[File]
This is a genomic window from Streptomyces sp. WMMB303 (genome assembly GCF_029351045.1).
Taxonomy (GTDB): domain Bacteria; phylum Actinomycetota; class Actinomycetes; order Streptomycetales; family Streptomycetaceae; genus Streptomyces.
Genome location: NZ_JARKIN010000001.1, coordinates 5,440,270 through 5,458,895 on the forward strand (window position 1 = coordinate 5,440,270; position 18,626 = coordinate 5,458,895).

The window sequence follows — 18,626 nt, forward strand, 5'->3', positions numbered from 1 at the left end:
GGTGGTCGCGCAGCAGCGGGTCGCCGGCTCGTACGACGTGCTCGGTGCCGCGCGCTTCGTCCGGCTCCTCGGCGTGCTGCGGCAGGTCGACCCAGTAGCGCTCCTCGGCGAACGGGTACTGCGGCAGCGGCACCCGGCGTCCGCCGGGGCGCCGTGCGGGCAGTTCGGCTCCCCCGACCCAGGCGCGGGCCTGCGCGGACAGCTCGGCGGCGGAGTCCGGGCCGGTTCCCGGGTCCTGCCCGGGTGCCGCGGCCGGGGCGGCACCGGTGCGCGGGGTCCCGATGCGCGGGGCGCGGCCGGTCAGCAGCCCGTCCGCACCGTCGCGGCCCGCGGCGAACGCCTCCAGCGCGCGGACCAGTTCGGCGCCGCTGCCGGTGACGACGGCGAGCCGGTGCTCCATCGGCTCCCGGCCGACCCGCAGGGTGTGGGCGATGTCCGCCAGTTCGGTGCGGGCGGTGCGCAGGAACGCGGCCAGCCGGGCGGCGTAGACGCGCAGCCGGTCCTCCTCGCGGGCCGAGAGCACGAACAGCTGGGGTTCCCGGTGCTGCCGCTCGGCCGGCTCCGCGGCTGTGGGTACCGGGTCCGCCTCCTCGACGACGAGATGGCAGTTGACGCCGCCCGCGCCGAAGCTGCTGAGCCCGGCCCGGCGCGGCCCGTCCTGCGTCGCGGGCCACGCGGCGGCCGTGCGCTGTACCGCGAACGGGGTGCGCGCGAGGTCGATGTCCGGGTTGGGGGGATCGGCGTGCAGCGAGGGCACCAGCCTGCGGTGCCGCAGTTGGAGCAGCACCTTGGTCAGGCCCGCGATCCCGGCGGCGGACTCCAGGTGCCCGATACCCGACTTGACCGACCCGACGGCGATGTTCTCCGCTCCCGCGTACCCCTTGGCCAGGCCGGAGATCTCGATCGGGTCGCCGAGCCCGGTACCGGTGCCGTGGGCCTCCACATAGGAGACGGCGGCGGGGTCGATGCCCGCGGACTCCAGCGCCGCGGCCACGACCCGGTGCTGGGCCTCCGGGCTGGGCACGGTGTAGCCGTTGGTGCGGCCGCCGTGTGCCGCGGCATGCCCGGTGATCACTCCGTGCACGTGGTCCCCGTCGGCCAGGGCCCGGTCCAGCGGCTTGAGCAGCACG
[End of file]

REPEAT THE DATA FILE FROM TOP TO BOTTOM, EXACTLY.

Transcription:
This is a genomic window from Streptomyces sp. WMMB303 (genome assembly GCF_029351045.1).
Taxonomy (GTDB): domain Bacteria; phylum Actinomycetota; class Actinomycetes; order Streptomycetales; family Streptomycetaceae; genus Streptomyces.
Genome location: NZ_JARKIN010000001.1, coordinates 5,440,270 through 5,458,895 on the forward strand (window position 1 = coordinate 5,440,270; position 18,626 = coordinate 5,458,895).

The window sequence follows — 18,626 nt, forward strand, 5'->3', positions numbered from 1 at the left end:
GGTGGTCGCGCAGCAGCGGGTCGCCGGCTCGTACGACGTGCTCGGTGCCGCGCGCTTCGTCCGGCTCCTCGGCGTGCTGCGGCAGGTCGACCCAGTAGCGCTCCTCGGCGAACGGGTACTGCGGCAGCGGCACCCGGCGTCCGCCGGGGCGCCGTGCGGGCAGTTCGGCTCCCCCGACCCAGGCGCGGGCCTGCGCGGACAGCTCGGCGGCGGAGTCCGGGCCGGTTCCCGGGTCCTGCCCGGGTGCCGCGGCCGGGGCGGCACCGGTGCGCGGGGTCCCGATGCGCGGGGCGCGGCCGGTCAGCAGCCCGTCCGCACCGTCGCGGCCCGCGGCGAACGCCTCCAGCGCGCGGACCAGTTCGGCGCCGCTGCCGGTGACGACGGCGAGCCGGTGCTCCATCGGCTCCCGGCCGACCCGCAGGGTGTGGGCGATGTCCGCCAGTTCGGTGCGGGCGGTGCGCAGGAACGCGGCCAGCCGGGCGGCGTAGACGCGCAGCCGGTCCTCCTCGCGGGCCGAGAGCACGAACAGCTGGGGTTCCCGGTGCTGCCGCTCGGCCGGCTCCGCGGCTGTGGGTACCGGGTCCGCCTCCTCGACGACGAGATGGCAGTTGACGCCGCCCGCGCCGAAGCTGCTGAGCCCGGCCCGGCGCGGCCCGTCCTGCGTCGCGGGCCACGCGGCGGCCGTGCGCTGTACCGCGAACGGGGTGCGCGCGAGGTCGATGTCCGGGTTGGGGGGATCGGCGTGCAGCGAGGGCACCAGCCTGCGGTGCCGCAGTTGGAGCAGCACCTTGGTCAGGCCCGCGATCCCGGCGGCGGACTCCAGGTGCCCGATACCCGACTTGACCGACCCGACGGCGATGTTCTCCGCTCCCGCGTACCCCTTGGCCAGGCCGGAGATCTCGATCGGGTCGCCGAGCCCGGTACCGGTGCCGTGGGCCTCCACATAGGAGACGGCGGCGGGGTCGATGCCCGCGGACTCCAGCGCCGCGGCCACGACCCGGTGCTGGGCCTCCGGGCTGGGCACGGTGTAGCCGTTGGTGCGGCCGCCGTGTGCCGCGGCATGCCCGGTGATCACTCCGTGCACGTGGTCCCCGTCGGCCAGGGCCCGGTCCAGCGGCTTGAGCAGCACG